How Does a Seismograph Work?

A seismograph has two basic parts; an outer case that moves with the undulations of the earth, and an inner core that remains stable and records the earth's movements. Some seismographs are manual, but most now record the data electromagnetically.

A seismograph is made up of a supporting structure, and a free mass, or seismometer, inside the device. The supporting structure is securely mounted to the surface of the Earth.

When the ground moves during an earthquake, the structure moves as well. The seismometer is suspended inside the structure, and it does not move with the outer structure. This is what allows the seismometer to record the strength and undulations of the earth during the earthquake.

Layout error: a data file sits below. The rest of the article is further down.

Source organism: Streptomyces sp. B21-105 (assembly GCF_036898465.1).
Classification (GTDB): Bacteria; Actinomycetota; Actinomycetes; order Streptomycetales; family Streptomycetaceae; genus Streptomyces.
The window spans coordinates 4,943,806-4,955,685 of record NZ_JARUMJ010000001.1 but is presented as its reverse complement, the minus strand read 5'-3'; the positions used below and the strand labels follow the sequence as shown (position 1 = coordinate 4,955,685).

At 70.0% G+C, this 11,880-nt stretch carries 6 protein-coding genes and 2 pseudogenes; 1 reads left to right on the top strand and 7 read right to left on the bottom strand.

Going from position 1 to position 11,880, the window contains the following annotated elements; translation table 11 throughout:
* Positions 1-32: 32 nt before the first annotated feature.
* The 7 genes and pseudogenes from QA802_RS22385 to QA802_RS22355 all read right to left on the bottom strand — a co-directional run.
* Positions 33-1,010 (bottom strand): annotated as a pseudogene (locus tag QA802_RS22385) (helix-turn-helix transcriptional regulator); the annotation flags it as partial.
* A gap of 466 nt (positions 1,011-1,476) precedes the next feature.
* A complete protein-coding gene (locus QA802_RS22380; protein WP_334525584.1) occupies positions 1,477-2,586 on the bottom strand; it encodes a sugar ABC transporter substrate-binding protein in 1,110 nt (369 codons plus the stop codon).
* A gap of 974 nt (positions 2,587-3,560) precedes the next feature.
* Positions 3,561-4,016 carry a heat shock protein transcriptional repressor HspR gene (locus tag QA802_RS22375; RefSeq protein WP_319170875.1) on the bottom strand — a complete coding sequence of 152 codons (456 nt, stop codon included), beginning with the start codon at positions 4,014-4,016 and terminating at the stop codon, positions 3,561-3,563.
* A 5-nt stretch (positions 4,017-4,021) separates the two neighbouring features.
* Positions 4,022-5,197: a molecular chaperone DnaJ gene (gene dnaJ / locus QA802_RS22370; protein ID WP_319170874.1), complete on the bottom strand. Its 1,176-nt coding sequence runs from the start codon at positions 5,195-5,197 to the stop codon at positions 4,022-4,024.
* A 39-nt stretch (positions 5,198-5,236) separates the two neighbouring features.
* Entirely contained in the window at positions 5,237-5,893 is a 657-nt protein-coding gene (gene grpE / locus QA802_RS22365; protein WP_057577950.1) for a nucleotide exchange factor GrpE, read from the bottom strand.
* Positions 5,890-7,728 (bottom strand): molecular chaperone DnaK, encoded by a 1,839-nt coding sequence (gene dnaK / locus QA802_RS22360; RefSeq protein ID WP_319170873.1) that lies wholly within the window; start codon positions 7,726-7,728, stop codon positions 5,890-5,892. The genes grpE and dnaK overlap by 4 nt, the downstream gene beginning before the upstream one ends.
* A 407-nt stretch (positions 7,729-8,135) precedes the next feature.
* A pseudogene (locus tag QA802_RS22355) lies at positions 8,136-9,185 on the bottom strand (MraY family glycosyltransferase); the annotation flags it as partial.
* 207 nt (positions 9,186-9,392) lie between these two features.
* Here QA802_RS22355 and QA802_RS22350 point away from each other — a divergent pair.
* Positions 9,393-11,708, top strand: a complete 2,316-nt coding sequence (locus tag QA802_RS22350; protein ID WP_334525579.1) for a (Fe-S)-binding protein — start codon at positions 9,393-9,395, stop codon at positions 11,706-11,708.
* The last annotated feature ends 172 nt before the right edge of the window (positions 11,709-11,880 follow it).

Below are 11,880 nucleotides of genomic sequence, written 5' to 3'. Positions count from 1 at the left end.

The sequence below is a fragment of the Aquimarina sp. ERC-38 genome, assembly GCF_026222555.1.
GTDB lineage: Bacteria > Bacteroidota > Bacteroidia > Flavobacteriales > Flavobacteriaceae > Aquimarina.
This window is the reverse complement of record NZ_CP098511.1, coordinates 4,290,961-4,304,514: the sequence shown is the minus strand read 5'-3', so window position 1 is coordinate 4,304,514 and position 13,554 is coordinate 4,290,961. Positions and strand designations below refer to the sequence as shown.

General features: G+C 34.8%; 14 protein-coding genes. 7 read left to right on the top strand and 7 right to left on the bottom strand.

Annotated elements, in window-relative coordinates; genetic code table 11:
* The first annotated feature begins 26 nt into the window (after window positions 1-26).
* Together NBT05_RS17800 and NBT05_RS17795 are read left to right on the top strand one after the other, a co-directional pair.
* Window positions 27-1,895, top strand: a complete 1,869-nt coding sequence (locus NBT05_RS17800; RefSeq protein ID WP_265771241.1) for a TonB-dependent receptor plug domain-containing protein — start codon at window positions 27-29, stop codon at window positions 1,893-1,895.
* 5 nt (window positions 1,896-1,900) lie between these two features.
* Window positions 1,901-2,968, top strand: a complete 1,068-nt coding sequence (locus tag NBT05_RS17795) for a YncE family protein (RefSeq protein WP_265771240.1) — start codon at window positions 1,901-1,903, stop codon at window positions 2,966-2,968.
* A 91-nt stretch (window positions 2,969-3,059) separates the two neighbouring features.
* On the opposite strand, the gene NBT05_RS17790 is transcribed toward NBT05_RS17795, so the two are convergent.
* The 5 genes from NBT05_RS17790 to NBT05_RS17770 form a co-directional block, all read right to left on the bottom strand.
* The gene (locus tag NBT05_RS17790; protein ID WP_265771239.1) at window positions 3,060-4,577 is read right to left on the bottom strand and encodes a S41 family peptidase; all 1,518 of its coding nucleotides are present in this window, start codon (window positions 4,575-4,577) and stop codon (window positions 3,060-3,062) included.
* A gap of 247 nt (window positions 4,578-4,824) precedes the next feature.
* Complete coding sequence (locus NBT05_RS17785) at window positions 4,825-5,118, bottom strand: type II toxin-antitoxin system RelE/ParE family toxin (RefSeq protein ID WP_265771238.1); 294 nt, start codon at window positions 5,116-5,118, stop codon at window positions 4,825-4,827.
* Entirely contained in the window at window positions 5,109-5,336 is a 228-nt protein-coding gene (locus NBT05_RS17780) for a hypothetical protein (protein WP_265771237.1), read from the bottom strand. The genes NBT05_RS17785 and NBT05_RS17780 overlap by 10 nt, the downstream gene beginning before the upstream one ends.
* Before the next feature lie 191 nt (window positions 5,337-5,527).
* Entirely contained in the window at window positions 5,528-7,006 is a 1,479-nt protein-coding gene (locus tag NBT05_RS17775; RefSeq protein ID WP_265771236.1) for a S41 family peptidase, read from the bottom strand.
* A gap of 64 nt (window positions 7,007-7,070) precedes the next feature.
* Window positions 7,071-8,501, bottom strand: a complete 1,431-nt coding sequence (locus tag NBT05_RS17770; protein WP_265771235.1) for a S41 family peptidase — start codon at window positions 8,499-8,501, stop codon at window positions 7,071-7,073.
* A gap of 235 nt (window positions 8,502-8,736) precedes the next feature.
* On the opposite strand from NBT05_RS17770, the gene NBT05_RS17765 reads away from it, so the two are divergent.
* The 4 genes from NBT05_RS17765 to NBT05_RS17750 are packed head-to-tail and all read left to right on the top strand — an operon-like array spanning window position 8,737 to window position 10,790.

It was common for the seismometer to be a type of pendulum, with a type of recording stylus on the end. The pendulum would move with the movement of the earth, and the stylus would record the movement onto a revolving drum. Most people are familiar with the long sheets of paper that had zig-zag lines running across it. Those lines are from the stylus marking the movement.

Modern seismographs have been improved from manual to being an electromagnet. The seismometer, rather than being a stylus, is a large magnet. The support structure of the seismograph is wrapped with coils of wire, turning the device into an electromagnet. The movement of the earth creates small electric signals, which are recorded and then transferred to a computer.